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Recognition of psychogenic non-epileptic seizures: a curable neurophobia?
  1. Sean S O'Sullivan1,2,
  2. Rebecca I Redwood2,
  3. David Hunt2,
  4. Elaine M McMahon3,
  5. Suzanne O'Sullivan2
  1. 1Cork University Hospital Neurosciences Department, University College Cork, Ireland
  2. 2Royal London Hospital Neurosciences Department, Whitechapel, London, UK
  3. 3Department of Epidemiology, University College Cork, Cork, Ireland
  1. Correspondence to Dr Sean S O'Sullivan, Department of Neurology, Cork University Hospital, Cork, Ireland; sean.osullivan{at}


Background Diagnosing psychogenic non-epileptic seizures (PNES) remains challenging. The majority of ‘PNES status’ cases are likely to be seen in the emergency department or similar non-specialised units, where patients are initially assessed and managed by physicians of varying expertise in neurology.

Methods 216 participants including medical students and doctors of all grades from a wide range of medical disciplines were shown video recordings of six patients with PNES and six other patients with convulsive epileptic seizures (ES). Participants were asked to choose between PNES and ES as a diagnosis and to rate their confidence in each diagnosis, both before and after a 15-minute teaching presentation on PNES and ES.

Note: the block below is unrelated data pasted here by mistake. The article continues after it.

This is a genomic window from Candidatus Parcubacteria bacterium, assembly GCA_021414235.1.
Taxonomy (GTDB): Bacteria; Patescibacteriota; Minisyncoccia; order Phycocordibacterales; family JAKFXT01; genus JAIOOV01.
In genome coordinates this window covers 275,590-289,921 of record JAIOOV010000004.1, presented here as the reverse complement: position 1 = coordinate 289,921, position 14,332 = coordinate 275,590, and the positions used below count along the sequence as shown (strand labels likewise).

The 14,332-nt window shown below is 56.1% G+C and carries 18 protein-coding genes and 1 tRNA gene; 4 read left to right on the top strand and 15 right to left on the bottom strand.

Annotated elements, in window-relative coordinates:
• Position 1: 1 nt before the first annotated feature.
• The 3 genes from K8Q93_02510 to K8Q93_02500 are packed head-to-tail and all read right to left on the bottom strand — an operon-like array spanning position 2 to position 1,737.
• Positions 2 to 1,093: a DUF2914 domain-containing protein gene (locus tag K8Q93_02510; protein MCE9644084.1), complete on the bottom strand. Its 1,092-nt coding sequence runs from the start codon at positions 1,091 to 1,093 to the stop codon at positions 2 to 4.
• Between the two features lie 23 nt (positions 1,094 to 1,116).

Results Pre-teaching sensitivity for diagnosing PNES was 0.77, specificity 0.55. The positive predictive value (PPV) of diagnosing PNES was 0.63, and was 0.7 for ES. Diagnostic accuracy increased with increasing clinical grades (p=0.022), as did clinical confidence (p<0.0005). Clinical accuracy and clinical confidence increased post-teaching (p<0.0005). Sensitivity for diagnosing PNES post-teaching improved to 0.88, specificity to 0.67. The PPV of diagnosing PNES increased to 0.72, and to 0.84 for ES.

Conclusions Diagnosing PNES can be improved by clinical experience in neurology and focussed teaching interventions.

  • Psychogenic non-epileptic seizures
  • video-EEG
  • education
  • epilepsy
  • sensitivity
  • specificity

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  • Competing interests None.

  • Ethics approval The study was approved by the institutional review board at the Royal London Hospital. Written informed consent for education and research was obtained from all patients (or guardians of patients) whose videos were shown in the study.

  • Provenance and peer review Not commissioned; externally peer reviewed.